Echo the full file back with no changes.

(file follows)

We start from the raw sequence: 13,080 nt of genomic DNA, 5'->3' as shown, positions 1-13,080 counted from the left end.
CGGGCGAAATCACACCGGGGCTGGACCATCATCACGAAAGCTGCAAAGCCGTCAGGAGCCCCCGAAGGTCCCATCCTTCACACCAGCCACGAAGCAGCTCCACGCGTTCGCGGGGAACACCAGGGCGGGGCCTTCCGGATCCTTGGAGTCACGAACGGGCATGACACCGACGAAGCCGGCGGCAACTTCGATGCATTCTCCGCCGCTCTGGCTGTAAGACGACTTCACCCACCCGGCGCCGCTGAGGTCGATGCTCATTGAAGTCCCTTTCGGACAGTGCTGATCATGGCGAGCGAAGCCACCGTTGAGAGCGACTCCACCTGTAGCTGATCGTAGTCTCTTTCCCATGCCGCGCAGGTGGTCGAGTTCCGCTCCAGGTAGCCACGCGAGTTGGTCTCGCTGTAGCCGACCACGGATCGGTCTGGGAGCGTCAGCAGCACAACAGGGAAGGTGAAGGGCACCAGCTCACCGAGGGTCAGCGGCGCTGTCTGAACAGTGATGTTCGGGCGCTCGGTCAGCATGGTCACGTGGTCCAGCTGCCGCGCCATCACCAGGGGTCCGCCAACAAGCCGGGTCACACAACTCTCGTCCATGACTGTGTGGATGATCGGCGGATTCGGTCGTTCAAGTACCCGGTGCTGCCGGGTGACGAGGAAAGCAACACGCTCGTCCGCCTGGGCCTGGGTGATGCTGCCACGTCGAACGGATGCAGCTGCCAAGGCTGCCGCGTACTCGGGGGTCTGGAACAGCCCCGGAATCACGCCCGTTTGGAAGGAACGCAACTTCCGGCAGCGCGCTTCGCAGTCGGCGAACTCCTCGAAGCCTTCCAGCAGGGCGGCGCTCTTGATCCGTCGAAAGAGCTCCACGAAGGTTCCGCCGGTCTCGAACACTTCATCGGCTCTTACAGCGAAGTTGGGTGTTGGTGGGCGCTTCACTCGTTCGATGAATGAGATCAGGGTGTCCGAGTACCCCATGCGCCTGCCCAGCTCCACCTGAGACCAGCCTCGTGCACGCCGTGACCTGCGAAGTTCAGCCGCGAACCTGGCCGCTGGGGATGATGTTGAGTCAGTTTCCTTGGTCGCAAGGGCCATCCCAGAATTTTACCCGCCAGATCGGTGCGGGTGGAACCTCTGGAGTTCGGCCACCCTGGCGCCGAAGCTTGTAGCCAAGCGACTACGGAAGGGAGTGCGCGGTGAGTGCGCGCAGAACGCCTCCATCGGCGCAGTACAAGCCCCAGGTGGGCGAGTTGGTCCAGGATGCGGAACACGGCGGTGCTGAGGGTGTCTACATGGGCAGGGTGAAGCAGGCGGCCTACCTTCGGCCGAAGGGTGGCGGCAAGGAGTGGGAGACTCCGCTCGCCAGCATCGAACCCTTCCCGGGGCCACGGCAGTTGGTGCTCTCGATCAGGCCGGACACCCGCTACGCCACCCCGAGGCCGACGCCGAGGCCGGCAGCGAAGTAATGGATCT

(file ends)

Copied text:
We start from the raw sequence: 13,080 nt of genomic DNA, 5'->3' as shown, positions 1-13,080 counted from the left end.
CGGGCGAAATCACACCGGGGCTGGACCATCATCACGAAAGCTGCAAAGCCGTCAGGAGCCCCCGAAGGTCCCATCCTTCACACCAGCCACGAAGCAGCTCCACGCGTTCGCGGGGAACACCAGGGCGGGGCCTTCCGGATCCTTGGAGTCACGAACGGGCATGACACCGACGAAGCCGGCGGCAACTTCGATGCATTCTCCGCCGCTCTGGCTGTAAGACGACTTCACCCACCCGGCGCCGCTGAGGTCGATGCTCATTGAAGTCCCTTTCGGACAGTGCTGATCATGGCGAGCGAAGCCACCGTTGAGAGCGACTCCACCTGTAGCTGATCGTAGTCTCTTTCCCATGCCGCGCAGGTGGTCGAGTTCCGCTCCAGGTAGCCACGCGAGTTGGTCTCGCTGTAGCCGACCACGGATCGGTCTGGGAGCGTCAGCAGCACAACAGGGAAGGTGAAGGGCACCAGCTCACCGAGGGTCAGCGGCGCTGTCTGAACAGTGATGTTCGGGCGCTCGGTCAGCATGGTCACGTGGTCCAGCTGCCGCGCCATCACCAGGGGTCCGCCAACAAGCCGGGTCACACAACTCTCGTCCATGACTGTGTGGATGATCGGCGGATTCGGTCGTTCAAGTACCCGGTGCTGCCGGGTGACGAGGAAAGCAACACGCTCGTCCGCCTGGGCCTGGGTGATGCTGCCACGTCGAACGGATGCAGCTGCCAAGGCTGCCGCGTACTCGGGGGTCTGGAACAGCCCCGGAATCACGCCCGTTTGGAAGGAACGCAACTTCCGGCAGCGCGCTTCGCAGTCGGCGAACTCCTCGAAGCCTTCCAGCAGGGCGGCGCTCTTGATCCGTCGAAAGAGCTCCACGAAGGTTCCGCCGGTCTCGAACACTTCATCGGCTCTTACAGCGAAGTTGGGTGTTGGTGGGCGCTTCACTCGTTCGATGAATGAGATCAGGGTGTCCGAGTACCCCATGCGCCTGCCCAGCTCCACCTGAGACCAGCCTCGTGCACGCCGTGACCTGCGAAGTTCAGCCGCGAACCTGGCCGCTGGGGATGATGTTGAGTCAGTTTCCTTGGTCGCAAGGGCCATCCCAGAATTTTACCCGCCAGATCGGTGCGGGTGGAACCTCTGGAGTTCGGCCACCCTGGCGCCGAAGCTTGTAGCCAAGCGACTACGGAAGGGAGTGCGCGGTGAGTGCGCGCAGAACGCCTCCATCGGCGCAGTACAAGCCCCAGGTGGGCGAGTTGGTCCAGGATGCGGAACACGGCGGTGCTGAGGGTGTCTACATGGGCAGGGTGAAGCAGGCGGCCTACCTTCGGCCGAAGGGTGGCGGCAAGGAGTGGGAGACTCCGCTCGCCAGCATCGAACCCTTCCCGGGGCCACGGCAGTTGGTGCTCTCGATCAGGCCGGACACCCGCTACGCCACCCCGAGGCCGACGCCGAGGCCGGCAGCGAAGTAATGGATCT